user experience

Doing More With Less

Economizing can be the most innovative thing a new product or service experience offers. The ones that reduce the amount of time it takes to accomplish a familiar task, eliminate redundant tasks that waste time and resources, and enable me to focus on only those tasks that really matter are always going to be at the top of my list of things I want to buy, even in harder fiscal times. How about you?

clip_image001Guest post by Leslie Grandy.

In a world of economic‐downsizing, we are seeing less of everything – less merchandise on the shelves, less people to service our business, less value from our investments. As a society, we are facing individually and professionally, the need to do more with less.

When we are desperate, we often try too many things to fix what is broken, or we think any effort is progress. We are often motivated by our Quixotic belief it will be possible to find that single silver bullet to fix all that has broken. Everyone is, after all, only a lottery ticket away from the Powerball.

Sadly, the same thing happens in product design and the odds of a winning design that accomplishes everything that every customer wants are not in a product manager’s favor. Smart people are inventing technology faster than other smart people can knit it together into anything useful, valuable or economical. This is causing segments to beget niche sub‐segments, making interaction behaviors even harder to predict.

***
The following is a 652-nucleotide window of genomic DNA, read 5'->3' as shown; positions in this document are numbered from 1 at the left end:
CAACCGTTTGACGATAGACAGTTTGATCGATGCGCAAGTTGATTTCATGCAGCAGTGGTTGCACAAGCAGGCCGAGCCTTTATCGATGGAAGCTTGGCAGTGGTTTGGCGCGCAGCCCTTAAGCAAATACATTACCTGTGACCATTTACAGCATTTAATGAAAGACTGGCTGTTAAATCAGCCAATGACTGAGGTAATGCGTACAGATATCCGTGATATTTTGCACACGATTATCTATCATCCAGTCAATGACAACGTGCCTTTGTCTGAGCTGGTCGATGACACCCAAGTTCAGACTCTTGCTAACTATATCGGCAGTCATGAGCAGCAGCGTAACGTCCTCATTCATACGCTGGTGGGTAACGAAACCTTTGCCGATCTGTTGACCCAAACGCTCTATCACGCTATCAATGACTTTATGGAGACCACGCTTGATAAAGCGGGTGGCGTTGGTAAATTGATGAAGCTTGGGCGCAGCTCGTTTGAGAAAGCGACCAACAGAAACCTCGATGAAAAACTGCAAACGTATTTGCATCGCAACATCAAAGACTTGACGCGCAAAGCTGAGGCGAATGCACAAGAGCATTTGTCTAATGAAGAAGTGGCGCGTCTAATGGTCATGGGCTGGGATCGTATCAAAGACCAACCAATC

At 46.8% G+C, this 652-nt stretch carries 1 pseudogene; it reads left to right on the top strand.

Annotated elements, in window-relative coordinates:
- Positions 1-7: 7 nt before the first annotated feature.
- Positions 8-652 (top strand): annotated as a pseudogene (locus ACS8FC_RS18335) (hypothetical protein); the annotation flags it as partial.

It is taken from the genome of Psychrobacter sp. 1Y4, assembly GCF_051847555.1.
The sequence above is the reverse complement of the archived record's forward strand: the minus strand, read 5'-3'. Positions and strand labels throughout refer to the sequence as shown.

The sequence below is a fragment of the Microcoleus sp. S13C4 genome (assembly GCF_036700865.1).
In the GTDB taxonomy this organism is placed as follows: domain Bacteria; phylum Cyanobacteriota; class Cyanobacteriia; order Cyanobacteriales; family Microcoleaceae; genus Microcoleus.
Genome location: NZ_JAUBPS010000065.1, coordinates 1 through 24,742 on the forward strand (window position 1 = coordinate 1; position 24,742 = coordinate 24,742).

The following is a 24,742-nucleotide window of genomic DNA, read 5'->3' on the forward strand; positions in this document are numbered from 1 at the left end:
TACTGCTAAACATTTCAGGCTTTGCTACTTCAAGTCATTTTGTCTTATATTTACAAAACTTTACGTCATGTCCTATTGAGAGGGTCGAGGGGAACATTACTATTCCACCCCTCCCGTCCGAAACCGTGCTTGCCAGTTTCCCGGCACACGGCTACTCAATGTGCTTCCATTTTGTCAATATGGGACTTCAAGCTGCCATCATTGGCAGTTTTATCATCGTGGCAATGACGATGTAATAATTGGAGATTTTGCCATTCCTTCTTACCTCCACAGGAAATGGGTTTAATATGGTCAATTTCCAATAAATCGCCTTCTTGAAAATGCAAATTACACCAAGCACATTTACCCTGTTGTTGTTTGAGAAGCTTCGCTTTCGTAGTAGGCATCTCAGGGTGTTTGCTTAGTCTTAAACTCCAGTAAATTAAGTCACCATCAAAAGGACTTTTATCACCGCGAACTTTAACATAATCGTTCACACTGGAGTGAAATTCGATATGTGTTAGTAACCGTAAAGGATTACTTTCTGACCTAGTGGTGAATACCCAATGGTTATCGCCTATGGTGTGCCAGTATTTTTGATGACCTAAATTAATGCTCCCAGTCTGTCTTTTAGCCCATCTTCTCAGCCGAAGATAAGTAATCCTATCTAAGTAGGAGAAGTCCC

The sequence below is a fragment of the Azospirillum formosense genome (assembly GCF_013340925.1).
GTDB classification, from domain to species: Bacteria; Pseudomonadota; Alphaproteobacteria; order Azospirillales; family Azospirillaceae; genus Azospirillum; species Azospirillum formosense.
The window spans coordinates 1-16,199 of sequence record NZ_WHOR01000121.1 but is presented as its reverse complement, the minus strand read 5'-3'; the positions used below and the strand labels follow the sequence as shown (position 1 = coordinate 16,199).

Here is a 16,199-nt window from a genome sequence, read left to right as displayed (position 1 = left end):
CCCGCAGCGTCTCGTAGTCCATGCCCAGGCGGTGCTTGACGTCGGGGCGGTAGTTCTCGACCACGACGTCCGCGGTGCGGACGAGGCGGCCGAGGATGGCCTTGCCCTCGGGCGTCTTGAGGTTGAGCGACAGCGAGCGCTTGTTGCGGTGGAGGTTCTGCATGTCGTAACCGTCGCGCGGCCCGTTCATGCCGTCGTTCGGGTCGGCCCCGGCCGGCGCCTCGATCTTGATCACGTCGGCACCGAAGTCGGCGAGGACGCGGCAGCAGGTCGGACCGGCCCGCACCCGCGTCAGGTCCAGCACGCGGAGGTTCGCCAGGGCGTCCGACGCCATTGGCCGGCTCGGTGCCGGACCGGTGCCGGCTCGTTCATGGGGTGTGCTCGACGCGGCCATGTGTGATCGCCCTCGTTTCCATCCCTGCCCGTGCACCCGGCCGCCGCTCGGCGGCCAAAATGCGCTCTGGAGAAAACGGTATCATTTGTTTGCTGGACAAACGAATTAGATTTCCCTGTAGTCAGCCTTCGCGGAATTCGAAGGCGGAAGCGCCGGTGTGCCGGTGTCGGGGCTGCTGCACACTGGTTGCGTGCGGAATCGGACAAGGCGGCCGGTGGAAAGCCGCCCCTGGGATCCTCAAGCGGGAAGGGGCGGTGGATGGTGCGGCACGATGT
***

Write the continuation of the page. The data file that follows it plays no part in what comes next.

Redacting our everyday lives to meet a tighter monthly budget requires we make hard choices as consumers, but reducing is never easy once you have had a taste of more. No one wants to give up premium services or features and pay the same price for less value, but companies big and small are providing us slower response times, less durable products, low quality goods and consistent experiences because they are forced to cut back while we all aren’t spending as much anymore.

Whether 2010 is a just a low watermark for the economic tide, or it provides a persistent financial basement on which we found our future as consumers, product design teams should heed the underlying message because it holds a simple truth: economizing can be the most innovative thing a new product or service experience offers. The ones that reduce the amount of time it takes to accomplish a familiar task, eliminate redundant tasks that waste time and resources, and enable me to focus on only those tasks that really matter are always going to be at the top of my list of things I want to buy, even in harder fiscal times. How about you?

 

Leslie Grandy combines sixteen years in technology product marketing and development with thirteen years of previous experience in motion picture and television commercial production, to create innovative solutions that drive measurable results for both B2B and B2C companies.

Interested in being a Guest Blogger on The Product Guy? Contact me.

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One comment

  1. One thing that’s not becoming “less” is the amount of features offered by almost every site. Companies are set on grabbing as much “mind share” as possible by expanding, very few focus on improving and perfecting.

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